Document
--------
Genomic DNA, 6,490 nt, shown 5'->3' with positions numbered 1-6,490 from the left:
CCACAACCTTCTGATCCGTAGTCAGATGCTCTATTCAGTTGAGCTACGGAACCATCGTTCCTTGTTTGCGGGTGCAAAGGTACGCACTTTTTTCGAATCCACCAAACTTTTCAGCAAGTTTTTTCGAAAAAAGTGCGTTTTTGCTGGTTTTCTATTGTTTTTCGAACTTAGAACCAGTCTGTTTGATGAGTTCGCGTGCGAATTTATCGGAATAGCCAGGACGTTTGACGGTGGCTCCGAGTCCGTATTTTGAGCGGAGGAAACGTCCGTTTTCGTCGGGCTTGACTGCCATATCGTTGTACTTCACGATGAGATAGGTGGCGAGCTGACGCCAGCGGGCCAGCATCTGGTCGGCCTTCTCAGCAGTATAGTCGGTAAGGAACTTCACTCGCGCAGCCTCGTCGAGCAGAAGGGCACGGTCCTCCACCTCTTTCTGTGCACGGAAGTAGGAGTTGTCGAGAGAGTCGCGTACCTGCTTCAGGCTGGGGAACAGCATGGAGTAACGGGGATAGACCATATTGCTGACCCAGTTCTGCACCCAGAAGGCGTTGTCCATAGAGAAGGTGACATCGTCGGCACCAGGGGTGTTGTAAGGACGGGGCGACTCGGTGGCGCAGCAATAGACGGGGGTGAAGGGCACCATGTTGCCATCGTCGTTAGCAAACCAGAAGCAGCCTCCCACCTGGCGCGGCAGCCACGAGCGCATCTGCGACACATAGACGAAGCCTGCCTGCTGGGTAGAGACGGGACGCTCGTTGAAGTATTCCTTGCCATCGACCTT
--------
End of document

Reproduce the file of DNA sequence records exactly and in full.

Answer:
Genomic DNA, 6,490 nt, shown 5'->3' with positions numbered 1-6,490 from the left:
CCACAACCTTCTGATCCGTAGTCAGATGCTCTATTCAGTTGAGCTACGGAACCATCGTTCCTTGTTTGCGGGTGCAAAGGTACGCACTTTTTTCGAATCCACCAAACTTTTCAGCAAGTTTTTTCGAAAAAAGTGCGTTTTTGCTGGTTTTCTATTGTTTTTCGAACTTAGAACCAGTCTGTTTGATGAGTTCGCGTGCGAATTTATCGGAATAGCCAGGACGTTTGACGGTGGCTCCGAGTCCGTATTTTGAGCGGAGGAAACGTCCGTTTTCGTCGGGCTTGACTGCCATATCGTTGTACTTCACGATGAGATAGGTGGCGAGCTGACGCCAGCGGGCCAGCATCTGGTCGGCCTTCTCAGCAGTATAGTCGGTAAGGAACTTCACTCGCGCAGCCTCGTCGAGCAGAAGGGCACGGTCCTCCACCTCTTTCTGTGCACGGAAGTAGGAGTTGTCGAGAGAGTCGCGTACCTGCTTCAGGCTGGGGAACAGCATGGAGTAACGGGGATAGACCATATTGCTGACCCAGTTCTGCACCCAGAAGGCGTTGTCCATAGAGAAGGTGACATCGTCGGCACCAGGGGTGTTGTAAGGACGGGGCGACTCGGTGGCGCAGCAATAGACGGGGGTGAAGGGCACCATGTTGCCATCGTCGTTAGCAAACCAGAAGCAGCCTCCCACCTGGCGCGGCAGCCACGAGCGCATCTGCGACACATAGACGAAGCCTGCCTGCTGGGTAGAGACGGGACGCTCGTTGAAGTATTCCTTGCCATCGACCTT